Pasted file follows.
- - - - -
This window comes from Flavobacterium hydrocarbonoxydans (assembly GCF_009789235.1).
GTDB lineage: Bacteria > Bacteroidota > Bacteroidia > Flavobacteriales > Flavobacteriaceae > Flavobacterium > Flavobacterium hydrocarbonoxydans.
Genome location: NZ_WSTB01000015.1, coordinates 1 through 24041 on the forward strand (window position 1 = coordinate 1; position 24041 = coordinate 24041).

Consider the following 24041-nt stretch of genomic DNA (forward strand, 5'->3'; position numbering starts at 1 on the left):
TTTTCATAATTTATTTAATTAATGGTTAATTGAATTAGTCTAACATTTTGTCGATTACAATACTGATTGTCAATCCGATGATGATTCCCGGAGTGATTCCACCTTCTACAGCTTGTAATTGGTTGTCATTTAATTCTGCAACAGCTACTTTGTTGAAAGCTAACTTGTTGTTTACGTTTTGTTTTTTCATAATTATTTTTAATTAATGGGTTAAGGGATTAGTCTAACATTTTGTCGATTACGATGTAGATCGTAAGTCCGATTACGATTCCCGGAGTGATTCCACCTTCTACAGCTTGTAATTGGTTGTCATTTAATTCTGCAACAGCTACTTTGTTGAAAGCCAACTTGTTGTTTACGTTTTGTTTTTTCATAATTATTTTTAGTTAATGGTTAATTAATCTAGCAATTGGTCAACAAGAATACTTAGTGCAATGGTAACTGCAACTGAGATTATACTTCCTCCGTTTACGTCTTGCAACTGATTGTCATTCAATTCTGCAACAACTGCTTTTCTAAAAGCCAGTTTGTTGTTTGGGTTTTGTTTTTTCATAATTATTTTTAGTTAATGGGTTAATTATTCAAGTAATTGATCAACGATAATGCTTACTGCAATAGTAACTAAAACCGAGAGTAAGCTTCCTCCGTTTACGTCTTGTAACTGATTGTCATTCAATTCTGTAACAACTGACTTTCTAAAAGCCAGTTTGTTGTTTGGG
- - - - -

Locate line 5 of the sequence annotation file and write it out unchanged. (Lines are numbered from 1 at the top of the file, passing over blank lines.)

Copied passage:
TTTTCATAATTTATTTAATTAATGGTTAATTGAATTAGTCTAACATTTTGTCGATTACAATACTGATTGTCAATCCGATGATGATTCCCGGAGTGATTCCACCTTCTACAGCTTGTAATTGGTTGTCATTTAATTCTGCAACAGCTACTTTGTTGAAAGCTAACTTGTTGTTTACGTTTTGTTTTTTCATAATTATTTTTAATTAATGGGTTAAGGGATTAGTCTAACATTTTGTCGATTACGATGTAGATCGTAAGTCCGATTACGATTCCCGGAGTGATTCCACCTTCTACAGCTTGTAATTGGTTGTCATTTAATTCTGCAACAGCTACTTTGTTGAAAGCCAACTTGTTGTTTACGTTTTGTTTTTTCATAATTATTTTTAGTTAATGGTTAATTAATCTAGCAATTGGTCAACAAGAATACTTAGTGCAATGGTAACTGCAACTGAGATTATACTTCCTCCGTTTACGTCTTGCAACTGATTGTCATTCAATTCTGCAACAACTGCTTTTCTAAAAGCCAGTTTGTTGTTTGGGTTTTGTTTTTTCATAATTATTTTTAGTTAATGGGTTAATTATTCAAGTAATTGATCAACGATAATGCTTACTGCAATAGTAACTAAAACCGAGAGTAAGCTTCCTCCGTTTACGTCTTGTAACTGATTGTCATTCAATTCTGTAACAACTGACTTTCTAAAAGCCAGTTTGTTGTTTGGG